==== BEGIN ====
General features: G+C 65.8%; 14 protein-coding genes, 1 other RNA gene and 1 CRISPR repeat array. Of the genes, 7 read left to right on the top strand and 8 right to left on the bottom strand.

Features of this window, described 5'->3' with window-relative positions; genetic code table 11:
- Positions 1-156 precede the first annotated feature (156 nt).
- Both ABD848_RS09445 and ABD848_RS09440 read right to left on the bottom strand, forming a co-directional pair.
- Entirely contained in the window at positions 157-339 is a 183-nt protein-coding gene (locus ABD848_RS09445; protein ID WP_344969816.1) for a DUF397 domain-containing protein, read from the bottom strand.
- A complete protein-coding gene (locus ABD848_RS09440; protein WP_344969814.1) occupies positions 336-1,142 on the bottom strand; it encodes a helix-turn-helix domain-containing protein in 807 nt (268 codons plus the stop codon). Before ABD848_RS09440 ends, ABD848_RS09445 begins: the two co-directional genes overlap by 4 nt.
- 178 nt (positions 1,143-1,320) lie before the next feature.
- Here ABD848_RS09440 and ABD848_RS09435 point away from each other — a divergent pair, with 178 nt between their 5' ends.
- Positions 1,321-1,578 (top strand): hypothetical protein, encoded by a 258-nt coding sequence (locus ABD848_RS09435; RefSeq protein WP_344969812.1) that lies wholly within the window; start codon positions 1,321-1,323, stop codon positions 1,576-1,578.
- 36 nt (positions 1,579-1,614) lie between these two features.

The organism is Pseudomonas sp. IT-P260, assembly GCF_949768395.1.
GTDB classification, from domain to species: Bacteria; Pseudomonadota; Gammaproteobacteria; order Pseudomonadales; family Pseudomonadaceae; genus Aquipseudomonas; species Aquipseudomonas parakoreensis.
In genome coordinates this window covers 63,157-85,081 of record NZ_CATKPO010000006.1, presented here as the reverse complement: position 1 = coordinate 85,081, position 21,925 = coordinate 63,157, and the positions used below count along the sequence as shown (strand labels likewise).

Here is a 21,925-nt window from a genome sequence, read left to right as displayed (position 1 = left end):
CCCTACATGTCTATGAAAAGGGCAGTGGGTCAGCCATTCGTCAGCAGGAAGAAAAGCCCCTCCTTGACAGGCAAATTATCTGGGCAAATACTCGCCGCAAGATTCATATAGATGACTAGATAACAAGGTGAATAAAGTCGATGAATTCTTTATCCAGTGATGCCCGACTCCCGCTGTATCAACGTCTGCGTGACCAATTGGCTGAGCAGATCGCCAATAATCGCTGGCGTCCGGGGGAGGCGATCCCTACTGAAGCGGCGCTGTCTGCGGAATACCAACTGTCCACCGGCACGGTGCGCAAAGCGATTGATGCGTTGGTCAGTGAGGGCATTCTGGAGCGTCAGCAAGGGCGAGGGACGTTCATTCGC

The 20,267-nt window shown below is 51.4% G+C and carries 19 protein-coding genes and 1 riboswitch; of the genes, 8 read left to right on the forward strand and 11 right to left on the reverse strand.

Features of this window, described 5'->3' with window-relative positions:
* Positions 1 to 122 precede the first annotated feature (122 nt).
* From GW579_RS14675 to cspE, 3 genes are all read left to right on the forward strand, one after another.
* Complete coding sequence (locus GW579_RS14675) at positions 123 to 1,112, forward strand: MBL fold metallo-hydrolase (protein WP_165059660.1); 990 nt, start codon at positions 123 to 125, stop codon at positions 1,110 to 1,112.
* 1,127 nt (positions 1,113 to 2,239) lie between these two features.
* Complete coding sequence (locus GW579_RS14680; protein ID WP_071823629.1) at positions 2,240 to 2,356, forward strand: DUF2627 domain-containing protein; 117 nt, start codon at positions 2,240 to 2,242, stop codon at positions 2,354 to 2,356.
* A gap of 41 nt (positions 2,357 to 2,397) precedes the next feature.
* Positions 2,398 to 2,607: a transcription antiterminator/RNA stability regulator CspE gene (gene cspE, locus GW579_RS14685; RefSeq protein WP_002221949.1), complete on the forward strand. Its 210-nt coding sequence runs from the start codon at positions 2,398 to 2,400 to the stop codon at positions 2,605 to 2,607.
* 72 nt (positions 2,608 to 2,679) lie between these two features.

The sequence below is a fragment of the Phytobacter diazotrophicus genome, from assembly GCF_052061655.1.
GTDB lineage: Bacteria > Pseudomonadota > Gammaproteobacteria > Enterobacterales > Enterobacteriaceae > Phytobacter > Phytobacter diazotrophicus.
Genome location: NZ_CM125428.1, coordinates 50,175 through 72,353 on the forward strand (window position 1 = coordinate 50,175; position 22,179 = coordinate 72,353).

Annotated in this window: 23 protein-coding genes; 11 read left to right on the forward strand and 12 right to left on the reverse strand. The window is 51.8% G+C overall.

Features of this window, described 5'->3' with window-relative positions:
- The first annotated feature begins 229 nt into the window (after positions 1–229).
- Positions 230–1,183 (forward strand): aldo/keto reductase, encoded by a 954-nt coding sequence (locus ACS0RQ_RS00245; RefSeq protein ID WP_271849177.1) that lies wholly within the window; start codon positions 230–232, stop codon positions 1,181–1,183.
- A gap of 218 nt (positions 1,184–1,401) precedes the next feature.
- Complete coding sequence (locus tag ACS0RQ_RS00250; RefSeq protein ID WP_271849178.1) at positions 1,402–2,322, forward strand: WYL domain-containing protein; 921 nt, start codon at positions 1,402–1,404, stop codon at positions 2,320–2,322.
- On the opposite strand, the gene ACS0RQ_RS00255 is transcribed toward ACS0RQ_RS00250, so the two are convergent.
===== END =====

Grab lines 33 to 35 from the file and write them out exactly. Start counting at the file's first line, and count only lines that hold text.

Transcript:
- A gap of 218 nt (positions 1,184–1,401) precedes the next feature.
- Complete coding sequence (locus tag ACS0RQ_RS00250; RefSeq protein ID WP_271849178.1) at positions 1,402–2,322, forward strand: WYL domain-containing protein; 921 nt, start codon at positions 1,402–1,404, stop codon at positions 2,320–2,322.
- On the opposite strand, the gene ACS0RQ_RS00255 is transcribed toward ACS0RQ_RS00250, so the two are convergent.